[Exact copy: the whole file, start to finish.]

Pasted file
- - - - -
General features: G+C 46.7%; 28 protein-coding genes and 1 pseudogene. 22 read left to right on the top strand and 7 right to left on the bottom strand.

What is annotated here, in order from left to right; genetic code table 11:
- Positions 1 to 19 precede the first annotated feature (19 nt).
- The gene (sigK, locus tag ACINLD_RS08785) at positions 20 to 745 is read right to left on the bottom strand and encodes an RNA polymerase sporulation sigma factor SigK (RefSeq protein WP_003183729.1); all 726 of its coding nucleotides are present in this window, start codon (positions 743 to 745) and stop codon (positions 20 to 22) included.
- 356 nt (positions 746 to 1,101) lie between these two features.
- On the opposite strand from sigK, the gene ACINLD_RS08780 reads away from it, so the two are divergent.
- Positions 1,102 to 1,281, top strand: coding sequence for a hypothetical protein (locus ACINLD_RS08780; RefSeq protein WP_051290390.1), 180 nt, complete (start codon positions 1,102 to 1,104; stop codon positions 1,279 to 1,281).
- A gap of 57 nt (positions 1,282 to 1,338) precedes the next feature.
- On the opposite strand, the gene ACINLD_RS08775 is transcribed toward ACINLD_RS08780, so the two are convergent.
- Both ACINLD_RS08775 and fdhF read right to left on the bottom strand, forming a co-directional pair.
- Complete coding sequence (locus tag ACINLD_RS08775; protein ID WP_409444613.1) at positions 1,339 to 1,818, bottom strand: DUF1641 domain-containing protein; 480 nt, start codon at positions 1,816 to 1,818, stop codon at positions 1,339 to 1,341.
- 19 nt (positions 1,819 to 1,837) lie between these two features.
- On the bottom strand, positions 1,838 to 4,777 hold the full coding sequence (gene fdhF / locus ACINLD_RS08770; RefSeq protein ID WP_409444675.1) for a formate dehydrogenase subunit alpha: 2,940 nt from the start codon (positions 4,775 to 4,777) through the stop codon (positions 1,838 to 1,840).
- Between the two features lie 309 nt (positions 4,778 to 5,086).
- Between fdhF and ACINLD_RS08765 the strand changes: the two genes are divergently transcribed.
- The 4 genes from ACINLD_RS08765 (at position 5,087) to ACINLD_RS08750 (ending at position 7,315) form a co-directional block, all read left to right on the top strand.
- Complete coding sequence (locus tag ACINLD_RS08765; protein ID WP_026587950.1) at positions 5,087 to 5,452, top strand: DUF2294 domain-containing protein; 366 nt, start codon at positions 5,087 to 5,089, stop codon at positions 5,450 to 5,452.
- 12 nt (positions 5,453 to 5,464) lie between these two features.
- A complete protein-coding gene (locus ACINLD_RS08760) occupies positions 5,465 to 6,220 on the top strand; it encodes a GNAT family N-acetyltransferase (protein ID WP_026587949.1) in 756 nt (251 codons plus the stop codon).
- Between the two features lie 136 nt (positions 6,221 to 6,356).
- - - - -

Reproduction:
General features: G+C 46.7%; 28 protein-coding genes and 1 pseudogene. 22 read left to right on the top strand and 7 right to left on the bottom strand.

What is annotated here, in order from left to right; genetic code table 11:
- Positions 1 to 19 precede the first annotated feature (19 nt).
- The gene (sigK, locus tag ACINLD_RS08785) at positions 20 to 745 is read right to left on the bottom strand and encodes an RNA polymerase sporulation sigma factor SigK (RefSeq protein WP_003183729.1); all 726 of its coding nucleotides are present in this window, start codon (positions 743 to 745) and stop codon (positions 20 to 22) included.
- 356 nt (positions 746 to 1,101) lie between these two features.
- On the opposite strand from sigK, the gene ACINLD_RS08780 reads away from it, so the two are divergent.
- Positions 1,102 to 1,281, top strand: coding sequence for a hypothetical protein (locus ACINLD_RS08780; RefSeq protein WP_051290390.1), 180 nt, complete (start codon positions 1,102 to 1,104; stop codon positions 1,279 to 1,281).
- A gap of 57 nt (positions 1,282 to 1,338) precedes the next feature.
- On the opposite strand, the gene ACINLD_RS08775 is transcribed toward ACINLD_RS08780, so the two are convergent.
- Both ACINLD_RS08775 and fdhF read right to left on the bottom strand, forming a co-directional pair.
- Complete coding sequence (locus tag ACINLD_RS08775; protein ID WP_409444613.1) at positions 1,339 to 1,818, bottom strand: DUF1641 domain-containing protein; 480 nt, start codon at positions 1,816 to 1,818, stop codon at positions 1,339 to 1,341.
- 19 nt (positions 1,819 to 1,837) lie between these two features.
- On the bottom strand, positions 1,838 to 4,777 hold the full coding sequence (gene fdhF / locus ACINLD_RS08770; RefSeq protein ID WP_409444675.1) for a formate dehydrogenase subunit alpha: 2,940 nt from the start codon (positions 4,775 to 4,777) through the stop codon (positions 1,838 to 1,840).
- Between the two features lie 309 nt (positions 4,778 to 5,086).
- Between fdhF and ACINLD_RS08765 the strand changes: the two genes are divergently transcribed.
- The 4 genes from ACINLD_RS08765 (at position 5,087) to ACINLD_RS08750 (ending at position 7,315) form a co-directional block, all read left to right on the top strand.
- Complete coding sequence (locus tag ACINLD_RS08765; protein ID WP_026587950.1) at positions 5,087 to 5,452, top strand: DUF2294 domain-containing protein; 366 nt, start codon at positions 5,087 to 5,089, stop codon at positions 5,450 to 5,452.
- 12 nt (positions 5,453 to 5,464) lie between these two features.
- A complete protein-coding gene (locus ACINLD_RS08760) occupies positions 5,465 to 6,220 on the top strand; it encodes a GNAT family N-acetyltransferase (protein ID WP_026587949.1) in 756 nt (251 codons plus the stop codon).
- Between the two features lie 136 nt (positions 6,221 to 6,356).